The last thing we need now is another red mobilisation

The last thing we need now is another red mobilisation

With the anniversary of the April-May 2010 red-shirt protests looming, can colourful demonstrations and incendiary street brawls be far away?

Thousandsof red-shirt supporters cheer as they listen to former prime minister Thaksin Shinawatra viaavideo link during a rally atMuang Thong Thani in Nonthaburi last year. APICHIT JINAKUL

Protest organisers often point to numbers as a metric of success. The reasoning is easy to understand, which is perhaps why Hitler saw it that way too. The bigger the crowd - the epic rally at Nuremberg comes to mind - the easier he found it to tap mass emotion and manipulate minds. Individual expression, reflective thought, tolerance of diversity and differences of opinion were stifled in the shadow of red flags and swastikas. So it was then, so it is today. The more who march, the louder the pronouncements, the harder it is for marchers to be true to themselves. To those risking life and limb, the drumbeat from on high can be compelling to the point of hypnotic. With lockstep, groupthink takes hold. The colour schemes, runes and symbols, anthems, bright banners and headbands set the stage for a good propaganda show, but when the rhetoric gets vitriolic and lies take the place of unvarnished truth, individual agency is lost and people get stepped on and crushed.

That's why the last thing Thailand needs is a Manchurian Candidate-style long-distance phone call that triggers the return of the shirts of colour to the street and plunges the nation into chaos again. There is nothing spontaneous about colour-coded gatherings; they are planned and choreographed in advance. But planning can only take things so far, because mobs are emotional and reactionary and difficult to control once the going gets rough.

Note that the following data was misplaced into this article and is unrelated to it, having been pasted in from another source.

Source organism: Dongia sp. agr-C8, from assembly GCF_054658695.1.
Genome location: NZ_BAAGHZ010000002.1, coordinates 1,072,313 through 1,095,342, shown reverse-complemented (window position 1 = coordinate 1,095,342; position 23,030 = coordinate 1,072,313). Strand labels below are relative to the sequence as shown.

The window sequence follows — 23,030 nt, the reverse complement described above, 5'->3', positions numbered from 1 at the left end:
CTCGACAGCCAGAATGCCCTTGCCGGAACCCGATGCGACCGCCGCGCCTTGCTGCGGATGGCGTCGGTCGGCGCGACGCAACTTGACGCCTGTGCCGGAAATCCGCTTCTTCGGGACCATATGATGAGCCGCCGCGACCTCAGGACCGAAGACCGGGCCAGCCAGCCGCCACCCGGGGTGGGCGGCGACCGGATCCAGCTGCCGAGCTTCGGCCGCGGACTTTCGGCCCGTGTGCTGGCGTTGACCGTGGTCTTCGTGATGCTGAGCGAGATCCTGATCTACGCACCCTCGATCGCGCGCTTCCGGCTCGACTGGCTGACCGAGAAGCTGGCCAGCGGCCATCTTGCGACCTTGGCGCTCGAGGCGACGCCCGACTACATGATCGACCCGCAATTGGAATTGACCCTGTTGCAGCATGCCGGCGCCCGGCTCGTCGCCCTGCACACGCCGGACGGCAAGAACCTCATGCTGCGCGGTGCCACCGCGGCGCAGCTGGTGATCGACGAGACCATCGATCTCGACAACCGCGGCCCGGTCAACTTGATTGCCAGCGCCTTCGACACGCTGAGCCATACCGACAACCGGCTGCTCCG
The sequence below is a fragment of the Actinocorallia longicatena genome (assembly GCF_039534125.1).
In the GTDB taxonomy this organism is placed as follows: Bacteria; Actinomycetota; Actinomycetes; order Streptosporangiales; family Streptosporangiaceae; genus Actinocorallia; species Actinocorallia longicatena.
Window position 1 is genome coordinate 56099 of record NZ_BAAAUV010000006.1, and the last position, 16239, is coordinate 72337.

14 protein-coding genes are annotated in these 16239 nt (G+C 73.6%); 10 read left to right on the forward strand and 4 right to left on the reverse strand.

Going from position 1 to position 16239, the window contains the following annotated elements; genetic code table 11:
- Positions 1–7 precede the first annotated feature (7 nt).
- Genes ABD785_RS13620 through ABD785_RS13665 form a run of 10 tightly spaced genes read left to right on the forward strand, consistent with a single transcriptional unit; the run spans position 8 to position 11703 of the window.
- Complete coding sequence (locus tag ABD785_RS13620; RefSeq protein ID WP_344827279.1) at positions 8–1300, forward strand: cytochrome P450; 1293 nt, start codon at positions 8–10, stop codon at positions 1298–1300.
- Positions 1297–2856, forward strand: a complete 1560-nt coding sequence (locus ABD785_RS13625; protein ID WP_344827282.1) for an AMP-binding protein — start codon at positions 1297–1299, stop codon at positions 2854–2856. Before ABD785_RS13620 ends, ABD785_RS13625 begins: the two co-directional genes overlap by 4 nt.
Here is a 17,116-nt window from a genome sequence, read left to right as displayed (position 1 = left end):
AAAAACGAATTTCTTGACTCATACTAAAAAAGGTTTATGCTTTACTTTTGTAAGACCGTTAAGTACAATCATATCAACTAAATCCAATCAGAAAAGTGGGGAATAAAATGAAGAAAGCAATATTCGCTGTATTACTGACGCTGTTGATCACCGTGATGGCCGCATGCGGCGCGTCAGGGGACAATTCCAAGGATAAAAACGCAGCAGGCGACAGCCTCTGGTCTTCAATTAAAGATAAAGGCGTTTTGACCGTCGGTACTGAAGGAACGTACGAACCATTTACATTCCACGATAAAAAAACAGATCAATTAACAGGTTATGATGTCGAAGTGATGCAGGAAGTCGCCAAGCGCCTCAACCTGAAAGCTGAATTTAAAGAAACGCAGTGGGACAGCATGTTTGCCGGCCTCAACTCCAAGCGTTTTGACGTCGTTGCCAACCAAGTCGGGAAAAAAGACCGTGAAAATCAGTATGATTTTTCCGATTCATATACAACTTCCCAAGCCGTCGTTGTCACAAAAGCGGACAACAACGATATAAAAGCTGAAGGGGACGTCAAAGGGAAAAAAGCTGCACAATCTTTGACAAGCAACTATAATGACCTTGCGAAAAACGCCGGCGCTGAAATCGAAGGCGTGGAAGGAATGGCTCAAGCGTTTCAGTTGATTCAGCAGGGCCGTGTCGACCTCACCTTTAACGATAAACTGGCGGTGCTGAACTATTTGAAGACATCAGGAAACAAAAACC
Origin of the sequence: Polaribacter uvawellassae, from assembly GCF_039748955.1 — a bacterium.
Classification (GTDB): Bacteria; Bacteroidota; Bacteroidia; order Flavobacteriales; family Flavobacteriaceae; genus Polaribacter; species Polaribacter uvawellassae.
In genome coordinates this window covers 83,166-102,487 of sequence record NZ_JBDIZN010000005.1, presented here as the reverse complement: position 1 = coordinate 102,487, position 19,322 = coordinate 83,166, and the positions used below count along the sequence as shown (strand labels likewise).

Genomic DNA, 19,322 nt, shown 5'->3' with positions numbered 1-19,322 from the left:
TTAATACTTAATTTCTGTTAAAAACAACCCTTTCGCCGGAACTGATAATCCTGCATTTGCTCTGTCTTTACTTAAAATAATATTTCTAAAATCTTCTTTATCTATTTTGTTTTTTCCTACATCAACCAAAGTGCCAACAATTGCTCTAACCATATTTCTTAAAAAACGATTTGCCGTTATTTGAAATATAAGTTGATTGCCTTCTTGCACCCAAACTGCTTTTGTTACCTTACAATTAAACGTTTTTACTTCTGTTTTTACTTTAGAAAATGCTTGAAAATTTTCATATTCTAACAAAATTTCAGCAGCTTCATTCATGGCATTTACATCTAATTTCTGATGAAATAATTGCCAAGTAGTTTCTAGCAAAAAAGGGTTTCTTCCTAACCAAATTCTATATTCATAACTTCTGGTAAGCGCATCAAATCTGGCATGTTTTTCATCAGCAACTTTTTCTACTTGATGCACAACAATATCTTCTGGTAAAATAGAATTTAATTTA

The man in Dubai is showing signs of petulance with the way time is passing him by; an-ego driven obsession that spells trouble if it results in him deploying his full spectrum political army of elected and unelected, elite and grassroots, famous and infamous, into the fray, especially since there are among his red-shirt followers those who regard slingshots and the slinging of hate speech as an appropriate form democratic of expression. He anoints and appoints both politicians inside parliament and the rabble-rousers outside. He can call on his rank and file followers to fall into line and show their colour by filing out into the street. Herded together among strangers, away from home, demonstrators dependent on logistic support are especially vulnerable to emotional pitches made by slippery, silver-tongued demagogues.

As new money fights old, people with little or no money are the ones with the most to lose.

Greed and financial irregularities are bad enough, fomenting violence is worse. Whether it was the war on drugs in 2003 or the crackdown on Islamic activists in 2004 and 2005, or the underhanded attempts to influence events at the barricades in the streets of Bangkok in 2010, fugitive from justice Thaksin Shinawatra has a lot to answer for.

The good news is that the master manipulator has been out of the country long enough for some of the divisive wounds he inflicted on the Thai body politic to begin to heal. In as much as his sister, incumbent Prime Minister Yingluck Shinawatra, is her own person and not another one of his pawns, a middle way might yet be found to bridge the red-yellow divide. Thailand's economy is healthy and growing. In this maddeningly wobbly and unstable world, Thailand could actually emerge as a bright spot and safe haven if only the greed of politicians, at home and abroad, can be checked, and the rule of law is fair, and fairly applied, to one and all.